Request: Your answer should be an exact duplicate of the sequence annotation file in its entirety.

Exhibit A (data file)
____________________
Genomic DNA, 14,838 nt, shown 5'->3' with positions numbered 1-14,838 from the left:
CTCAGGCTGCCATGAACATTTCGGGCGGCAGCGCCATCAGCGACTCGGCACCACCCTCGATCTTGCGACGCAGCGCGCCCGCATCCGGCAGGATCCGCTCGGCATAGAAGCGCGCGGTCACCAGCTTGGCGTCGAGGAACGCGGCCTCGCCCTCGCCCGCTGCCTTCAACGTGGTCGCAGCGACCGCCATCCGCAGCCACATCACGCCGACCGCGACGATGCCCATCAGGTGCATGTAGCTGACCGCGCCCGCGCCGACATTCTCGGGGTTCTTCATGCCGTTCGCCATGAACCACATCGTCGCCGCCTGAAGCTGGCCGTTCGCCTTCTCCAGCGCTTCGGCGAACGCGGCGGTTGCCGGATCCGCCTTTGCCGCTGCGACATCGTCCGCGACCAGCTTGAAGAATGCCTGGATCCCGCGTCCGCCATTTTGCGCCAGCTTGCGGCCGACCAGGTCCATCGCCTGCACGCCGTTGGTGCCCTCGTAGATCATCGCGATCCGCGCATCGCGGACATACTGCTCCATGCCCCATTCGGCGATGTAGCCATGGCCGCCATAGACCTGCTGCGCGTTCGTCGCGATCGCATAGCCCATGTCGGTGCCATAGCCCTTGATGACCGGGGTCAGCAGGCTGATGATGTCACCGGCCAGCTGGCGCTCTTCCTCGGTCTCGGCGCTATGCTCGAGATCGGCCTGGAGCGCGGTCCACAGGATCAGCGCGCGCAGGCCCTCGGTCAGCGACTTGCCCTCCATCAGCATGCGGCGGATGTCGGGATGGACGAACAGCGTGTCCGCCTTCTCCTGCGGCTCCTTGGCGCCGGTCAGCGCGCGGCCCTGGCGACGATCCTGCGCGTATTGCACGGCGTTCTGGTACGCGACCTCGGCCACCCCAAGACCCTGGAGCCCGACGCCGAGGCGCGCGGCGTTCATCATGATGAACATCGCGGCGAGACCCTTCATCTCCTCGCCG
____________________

Genomic DNA, 14,838 nt, shown 5'->3' with positions numbered 1-14,838 from the left:
CTCAGGCTGCCATGAACATTTCGGGCGGCAGCGCCATCAGCGACTCGGCACCACCCTCGATCTTGCGACGCAGCGCGCCCGCATCCGGCAGGATCCGCTCGGCATAGAAGCGCGCGGTCACCAGCTTGGCGTCGAGGAACGCGGCCTCGCCCTCGCCCGCTGCCTTCAACGTGGTCGCAGCGACCGCCATCCGCAGCCACATCACGCCGACCGCGACGATGCCCATCAGGTGCATGTAGCTGACCGCGCCCGCGCCGACATTCTCGGGGTTCTTCATGCCGTTCGCCATGAACCACATCGTCGCCGCCTGAAGCTGGCCGTTCGCCTTCTCCAGCGCTTCGGCGAACGCGGCGGTTGCCGGATCCGCCTTTGCCGCTGCGACATCGTCCGCGACCAGCTTGAAGAATGCCTGGATCCCGCGTCCGCCATTTTGCGCCAGCTTGCGGCCGACCAGGTCCATCGCCTGCACGCCGTTGGTGCCCTCGTAGATCATCGCGATCCGCGCATCGCGGACATACTGCTCCATGCCCCATTCGGCGATGTAGCCATGGCCGCCATAGACCTGCTGCGCGTTCGTCGCGATCGCATAGCCCATGTCGGTGCCATAGCCCTTGATGACCGGGGTCAGCAGGCTGATGATGTCACCGGCCAGCTGGCGCTCTTCCTCGGTCTCGGCGCTATGCTCGAGATCGGCCTGGAGCGCGGTCCACAGGATCAGCGCGCGCAGGCCCTCGGTCAGCGACTTGCCCTCCATCAGCATGCGGCGGATGTCGGGATGGACGAACAGCGTGTCCGCCTTCTCCTGCGGCTCCTTGGCGCCGGTCAGCGCGCGGCCCTGGCGACGATCCTGCGCGTATTGCACGGCGTTCTGGTACGCGACCTCGGCCACCCCAAGACCCTGGAGCCCGACGCCGAGGCGCGCGGCGTTCATCATGATGAACATCGCGGCGAGACCCTTCATCTCCTCGCCG